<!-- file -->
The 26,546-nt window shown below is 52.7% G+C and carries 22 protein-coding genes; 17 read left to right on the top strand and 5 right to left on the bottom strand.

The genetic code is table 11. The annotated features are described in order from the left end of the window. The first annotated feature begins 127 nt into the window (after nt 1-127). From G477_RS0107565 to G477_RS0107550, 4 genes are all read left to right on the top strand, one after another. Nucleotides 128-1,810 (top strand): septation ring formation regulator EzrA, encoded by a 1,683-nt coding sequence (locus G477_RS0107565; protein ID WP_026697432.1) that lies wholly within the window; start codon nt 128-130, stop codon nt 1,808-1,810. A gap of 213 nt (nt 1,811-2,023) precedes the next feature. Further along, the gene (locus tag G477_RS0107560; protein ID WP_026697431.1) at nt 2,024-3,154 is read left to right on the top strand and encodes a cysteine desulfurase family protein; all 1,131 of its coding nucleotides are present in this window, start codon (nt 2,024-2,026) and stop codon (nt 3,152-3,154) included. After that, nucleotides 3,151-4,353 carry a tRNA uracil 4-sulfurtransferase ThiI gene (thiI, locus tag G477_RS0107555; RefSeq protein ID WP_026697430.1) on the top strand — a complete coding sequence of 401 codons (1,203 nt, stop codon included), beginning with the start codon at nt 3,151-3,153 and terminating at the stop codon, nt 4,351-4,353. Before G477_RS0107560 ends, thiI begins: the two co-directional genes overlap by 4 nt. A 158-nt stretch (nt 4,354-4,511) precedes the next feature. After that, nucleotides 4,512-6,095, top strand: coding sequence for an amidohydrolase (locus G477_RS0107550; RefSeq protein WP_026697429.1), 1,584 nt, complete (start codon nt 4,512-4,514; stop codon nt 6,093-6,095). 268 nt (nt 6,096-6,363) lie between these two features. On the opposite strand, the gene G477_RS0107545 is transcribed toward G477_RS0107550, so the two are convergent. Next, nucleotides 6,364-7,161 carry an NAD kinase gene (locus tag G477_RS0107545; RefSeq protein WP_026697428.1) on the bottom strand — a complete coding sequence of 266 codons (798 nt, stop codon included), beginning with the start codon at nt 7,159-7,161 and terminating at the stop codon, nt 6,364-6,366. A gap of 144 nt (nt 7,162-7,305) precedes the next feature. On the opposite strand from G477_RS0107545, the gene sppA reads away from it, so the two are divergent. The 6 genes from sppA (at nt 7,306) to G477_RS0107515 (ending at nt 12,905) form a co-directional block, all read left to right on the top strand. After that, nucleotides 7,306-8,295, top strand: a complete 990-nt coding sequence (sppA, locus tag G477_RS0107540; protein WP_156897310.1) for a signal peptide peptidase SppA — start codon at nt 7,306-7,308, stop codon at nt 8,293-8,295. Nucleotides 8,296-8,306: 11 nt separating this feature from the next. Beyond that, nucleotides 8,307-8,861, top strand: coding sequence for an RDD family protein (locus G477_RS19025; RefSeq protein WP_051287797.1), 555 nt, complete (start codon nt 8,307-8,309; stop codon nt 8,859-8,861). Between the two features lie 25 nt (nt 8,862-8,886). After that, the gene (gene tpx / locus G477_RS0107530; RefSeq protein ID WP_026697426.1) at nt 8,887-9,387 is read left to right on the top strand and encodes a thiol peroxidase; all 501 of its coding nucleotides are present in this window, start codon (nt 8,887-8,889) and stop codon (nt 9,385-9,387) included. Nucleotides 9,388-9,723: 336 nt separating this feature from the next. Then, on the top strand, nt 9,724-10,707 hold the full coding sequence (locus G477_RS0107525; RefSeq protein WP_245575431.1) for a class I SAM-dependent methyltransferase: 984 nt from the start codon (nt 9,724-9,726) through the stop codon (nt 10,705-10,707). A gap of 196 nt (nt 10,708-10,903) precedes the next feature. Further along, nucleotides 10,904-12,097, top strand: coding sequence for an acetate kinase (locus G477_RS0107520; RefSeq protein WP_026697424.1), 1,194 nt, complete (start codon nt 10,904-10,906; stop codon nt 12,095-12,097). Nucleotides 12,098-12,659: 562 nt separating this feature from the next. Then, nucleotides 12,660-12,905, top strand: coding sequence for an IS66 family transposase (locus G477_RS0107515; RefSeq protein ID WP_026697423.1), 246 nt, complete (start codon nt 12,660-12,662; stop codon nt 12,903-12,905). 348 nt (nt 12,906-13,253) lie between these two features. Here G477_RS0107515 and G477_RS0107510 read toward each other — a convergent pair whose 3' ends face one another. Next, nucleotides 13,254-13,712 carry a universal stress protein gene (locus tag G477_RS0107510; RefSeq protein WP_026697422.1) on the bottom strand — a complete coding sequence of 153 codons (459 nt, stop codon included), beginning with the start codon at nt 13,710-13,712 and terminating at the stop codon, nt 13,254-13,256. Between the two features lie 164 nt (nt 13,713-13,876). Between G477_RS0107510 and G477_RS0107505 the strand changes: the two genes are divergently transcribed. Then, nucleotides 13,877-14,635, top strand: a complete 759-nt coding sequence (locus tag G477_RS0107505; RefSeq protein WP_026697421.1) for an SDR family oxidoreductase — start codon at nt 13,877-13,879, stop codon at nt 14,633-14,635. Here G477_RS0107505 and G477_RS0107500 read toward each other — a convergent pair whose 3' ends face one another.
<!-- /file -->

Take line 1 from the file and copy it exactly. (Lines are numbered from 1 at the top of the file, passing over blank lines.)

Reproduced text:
The 26,546-nt window shown below is 52.7% G+C and carries 22 protein-coding genes; 17 read left to right on the top strand and 5 right to left on the bottom strand.